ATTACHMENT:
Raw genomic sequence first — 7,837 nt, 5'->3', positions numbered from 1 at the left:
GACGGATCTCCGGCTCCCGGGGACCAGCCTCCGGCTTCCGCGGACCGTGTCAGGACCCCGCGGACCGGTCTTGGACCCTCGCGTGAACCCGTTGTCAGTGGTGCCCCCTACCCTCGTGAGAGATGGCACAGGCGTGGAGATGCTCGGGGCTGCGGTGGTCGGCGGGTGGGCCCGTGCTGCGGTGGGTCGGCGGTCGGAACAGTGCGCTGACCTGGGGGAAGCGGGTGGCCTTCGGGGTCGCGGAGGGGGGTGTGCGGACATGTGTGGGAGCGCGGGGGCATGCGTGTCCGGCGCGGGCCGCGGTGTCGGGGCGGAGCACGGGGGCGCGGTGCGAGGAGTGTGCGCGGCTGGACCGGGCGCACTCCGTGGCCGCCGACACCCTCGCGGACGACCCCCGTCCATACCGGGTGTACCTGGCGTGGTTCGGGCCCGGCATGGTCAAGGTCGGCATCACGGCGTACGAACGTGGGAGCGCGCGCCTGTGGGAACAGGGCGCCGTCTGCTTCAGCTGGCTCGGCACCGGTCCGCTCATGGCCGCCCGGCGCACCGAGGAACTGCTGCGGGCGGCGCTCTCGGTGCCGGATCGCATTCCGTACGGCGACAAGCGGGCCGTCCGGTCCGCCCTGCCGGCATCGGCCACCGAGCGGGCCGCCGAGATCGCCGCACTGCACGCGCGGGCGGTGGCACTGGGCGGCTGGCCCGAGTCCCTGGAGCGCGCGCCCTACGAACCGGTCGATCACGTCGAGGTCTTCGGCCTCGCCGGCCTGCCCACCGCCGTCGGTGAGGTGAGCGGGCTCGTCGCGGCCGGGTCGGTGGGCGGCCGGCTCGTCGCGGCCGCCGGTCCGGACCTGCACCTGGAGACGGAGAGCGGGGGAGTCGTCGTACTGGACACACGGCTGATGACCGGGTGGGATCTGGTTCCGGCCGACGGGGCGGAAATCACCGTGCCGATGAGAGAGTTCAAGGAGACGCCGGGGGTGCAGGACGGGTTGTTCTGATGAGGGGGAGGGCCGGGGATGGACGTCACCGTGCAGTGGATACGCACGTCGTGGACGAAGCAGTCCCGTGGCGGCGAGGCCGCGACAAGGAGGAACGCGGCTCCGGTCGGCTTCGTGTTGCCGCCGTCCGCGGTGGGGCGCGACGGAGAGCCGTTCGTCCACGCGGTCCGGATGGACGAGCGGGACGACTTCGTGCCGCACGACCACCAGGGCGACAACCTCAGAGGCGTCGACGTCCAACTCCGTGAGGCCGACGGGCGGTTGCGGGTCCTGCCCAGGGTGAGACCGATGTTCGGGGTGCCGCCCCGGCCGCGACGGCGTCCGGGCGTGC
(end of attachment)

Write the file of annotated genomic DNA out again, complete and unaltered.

Raw genomic sequence first — 7,837 nt, 5'->3', positions numbered from 1 at the left:
GACGGATCTCCGGCTCCCGGGGACCAGCCTCCGGCTTCCGCGGACCGTGTCAGGACCCCGCGGACCGGTCTTGGACCCTCGCGTGAACCCGTTGTCAGTGGTGCCCCCTACCCTCGTGAGAGATGGCACAGGCGTGGAGATGCTCGGGGCTGCGGTGGTCGGCGGGTGGGCCCGTGCTGCGGTGGGTCGGCGGTCGGAACAGTGCGCTGACCTGGGGGAAGCGGGTGGCCTTCGGGGTCGCGGAGGGGGGTGTGCGGACATGTGTGGGAGCGCGGGGGCATGCGTGTCCGGCGCGGGCCGCGGTGTCGGGGCGGAGCACGGGGGCGCGGTGCGAGGAGTGTGCGCGGCTGGACCGGGCGCACTCCGTGGCCGCCGACACCCTCGCGGACGACCCCCGTCCATACCGGGTGTACCTGGCGTGGTTCGGGCCCGGCATGGTCAAGGTCGGCATCACGGCGTACGAACGTGGGAGCGCGCGCCTGTGGGAACAGGGCGCCGTCTGCTTCAGCTGGCTCGGCACCGGTCCGCTCATGGCCGCCCGGCGCACCGAGGAACTGCTGCGGGCGGCGCTCTCGGTGCCGGATCGCATTCCGTACGGCGACAAGCGGGCCGTCCGGTCCGCCCTGCCGGCATCGGCCACCGAGCGGGCCGCCGAGATCGCCGCACTGCACGCGCGGGCGGTGGCACTGGGCGGCTGGCCCGAGTCCCTGGAGCGCGCGCCCTACGAACCGGTCGATCACGTCGAGGTCTTCGGCCTCGCCGGCCTGCCCACCGCCGTCGGTGAGGTGAGCGGGCTCGTCGCGGCCGGGTCGGTGGGCGGCCGGCTCGTCGCGGCCGCCGGTCCGGACCTGCACCTGGAGACGGAGAGCGGGGGAGTCGTCGTACTGGACACACGGCTGATGACCGGGTGGGATCTGGTTCCGGCCGACGGGGCGGAAATCACCGTGCCGATGAGAGAGTTCAAGGAGACGCCGGGGGTGCAGGACGGGTTGTTCTGATGAGGGGGAGGGCCGGGGATGGACGTCACCGTGCAGTGGATACGCACGTCGTGGACGAAGCAGTCCCGTGGCGGCGAGGCCGCGACAAGGAGGAACGCGGCTCCGGTCGGCTTCGTGTTGCCGCCGTCCGCGGTGGGGCGCGACGGAGAGCCGTTCGTCCACGCGGTCCGGATGGACGAGCGGGACGACTTCGTGCCGCACGACCACCAGGGCGACAACCTCAGAGGCGTCGACGTCCAACTCCGTGAGGCCGACGGGCGGTTGCGGGTCCTGCCCAGGGTGAGACCGATGTTCGGGGTGCCGCCCCGGCCGCGACGGCGTCCGGGCGTGC